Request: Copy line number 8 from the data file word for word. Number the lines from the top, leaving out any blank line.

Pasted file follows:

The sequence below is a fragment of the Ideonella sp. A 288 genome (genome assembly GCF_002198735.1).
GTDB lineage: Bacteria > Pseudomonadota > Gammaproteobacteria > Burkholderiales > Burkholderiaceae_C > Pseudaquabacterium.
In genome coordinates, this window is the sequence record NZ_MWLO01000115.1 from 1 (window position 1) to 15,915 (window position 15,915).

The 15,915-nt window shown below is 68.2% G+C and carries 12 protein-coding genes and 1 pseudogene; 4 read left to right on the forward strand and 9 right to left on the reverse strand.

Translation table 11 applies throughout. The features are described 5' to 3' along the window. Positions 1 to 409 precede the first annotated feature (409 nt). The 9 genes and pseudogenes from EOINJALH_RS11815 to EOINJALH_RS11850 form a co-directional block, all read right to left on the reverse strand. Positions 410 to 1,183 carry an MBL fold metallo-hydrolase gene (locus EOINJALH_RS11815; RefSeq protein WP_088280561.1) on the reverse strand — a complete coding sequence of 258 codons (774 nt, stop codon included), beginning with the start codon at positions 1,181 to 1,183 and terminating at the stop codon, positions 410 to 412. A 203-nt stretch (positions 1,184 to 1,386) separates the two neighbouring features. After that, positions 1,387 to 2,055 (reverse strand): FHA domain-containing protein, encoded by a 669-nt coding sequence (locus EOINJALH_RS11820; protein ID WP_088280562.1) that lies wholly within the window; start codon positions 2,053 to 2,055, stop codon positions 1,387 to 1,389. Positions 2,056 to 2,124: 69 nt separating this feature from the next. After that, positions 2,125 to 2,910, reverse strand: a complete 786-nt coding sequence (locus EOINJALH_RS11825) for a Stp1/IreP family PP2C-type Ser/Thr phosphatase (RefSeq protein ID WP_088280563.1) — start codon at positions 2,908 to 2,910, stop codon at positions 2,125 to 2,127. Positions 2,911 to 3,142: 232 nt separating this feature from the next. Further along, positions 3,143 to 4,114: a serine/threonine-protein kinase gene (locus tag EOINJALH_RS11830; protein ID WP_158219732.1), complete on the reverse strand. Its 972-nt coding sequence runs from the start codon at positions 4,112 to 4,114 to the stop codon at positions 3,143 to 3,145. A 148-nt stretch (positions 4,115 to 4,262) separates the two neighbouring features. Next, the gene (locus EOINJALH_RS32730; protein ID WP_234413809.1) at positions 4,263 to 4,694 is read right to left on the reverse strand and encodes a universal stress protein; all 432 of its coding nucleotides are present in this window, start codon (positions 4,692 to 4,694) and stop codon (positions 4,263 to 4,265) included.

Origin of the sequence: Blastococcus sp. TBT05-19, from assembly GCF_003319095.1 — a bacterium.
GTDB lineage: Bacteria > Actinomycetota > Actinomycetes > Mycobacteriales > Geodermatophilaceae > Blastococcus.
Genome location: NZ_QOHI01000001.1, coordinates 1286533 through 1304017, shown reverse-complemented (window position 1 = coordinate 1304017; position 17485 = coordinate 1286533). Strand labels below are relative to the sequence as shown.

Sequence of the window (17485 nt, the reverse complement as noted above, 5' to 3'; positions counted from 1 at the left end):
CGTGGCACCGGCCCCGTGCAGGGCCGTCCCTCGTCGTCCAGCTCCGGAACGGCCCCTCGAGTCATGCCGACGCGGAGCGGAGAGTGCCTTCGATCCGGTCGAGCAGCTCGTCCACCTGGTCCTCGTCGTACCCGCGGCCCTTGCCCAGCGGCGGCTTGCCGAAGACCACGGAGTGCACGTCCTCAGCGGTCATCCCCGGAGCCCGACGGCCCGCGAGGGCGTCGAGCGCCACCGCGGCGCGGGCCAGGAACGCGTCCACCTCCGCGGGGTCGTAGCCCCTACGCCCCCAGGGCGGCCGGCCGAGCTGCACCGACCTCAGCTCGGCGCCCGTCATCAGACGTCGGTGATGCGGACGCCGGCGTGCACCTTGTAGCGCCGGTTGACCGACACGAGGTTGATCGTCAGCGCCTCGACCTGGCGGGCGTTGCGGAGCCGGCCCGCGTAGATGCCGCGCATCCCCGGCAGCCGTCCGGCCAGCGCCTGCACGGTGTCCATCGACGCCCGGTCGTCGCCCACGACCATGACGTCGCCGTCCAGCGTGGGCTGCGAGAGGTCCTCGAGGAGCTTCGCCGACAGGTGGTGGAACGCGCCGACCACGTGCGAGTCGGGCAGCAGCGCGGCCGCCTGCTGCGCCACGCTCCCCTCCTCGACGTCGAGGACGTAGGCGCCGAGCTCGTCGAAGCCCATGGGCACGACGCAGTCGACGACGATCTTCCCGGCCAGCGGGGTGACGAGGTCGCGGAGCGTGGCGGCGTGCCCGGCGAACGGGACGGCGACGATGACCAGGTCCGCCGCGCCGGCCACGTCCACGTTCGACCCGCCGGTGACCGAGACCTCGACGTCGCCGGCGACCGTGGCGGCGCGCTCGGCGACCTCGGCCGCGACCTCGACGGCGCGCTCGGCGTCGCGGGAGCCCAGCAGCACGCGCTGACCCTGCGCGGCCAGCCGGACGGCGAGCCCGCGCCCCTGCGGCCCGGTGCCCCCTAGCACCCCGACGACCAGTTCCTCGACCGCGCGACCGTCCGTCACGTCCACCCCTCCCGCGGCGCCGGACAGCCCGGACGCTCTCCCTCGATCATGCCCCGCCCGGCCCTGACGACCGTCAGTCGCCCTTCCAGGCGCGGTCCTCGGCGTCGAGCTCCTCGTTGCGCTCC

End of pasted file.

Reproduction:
Genome location: NZ_QOHI01000001.1, coordinates 1286533 through 1304017, shown reverse-complemented (window position 1 = coordinate 1304017; position 17485 = coordinate 1286533). Strand labels below are relative to the sequence as shown.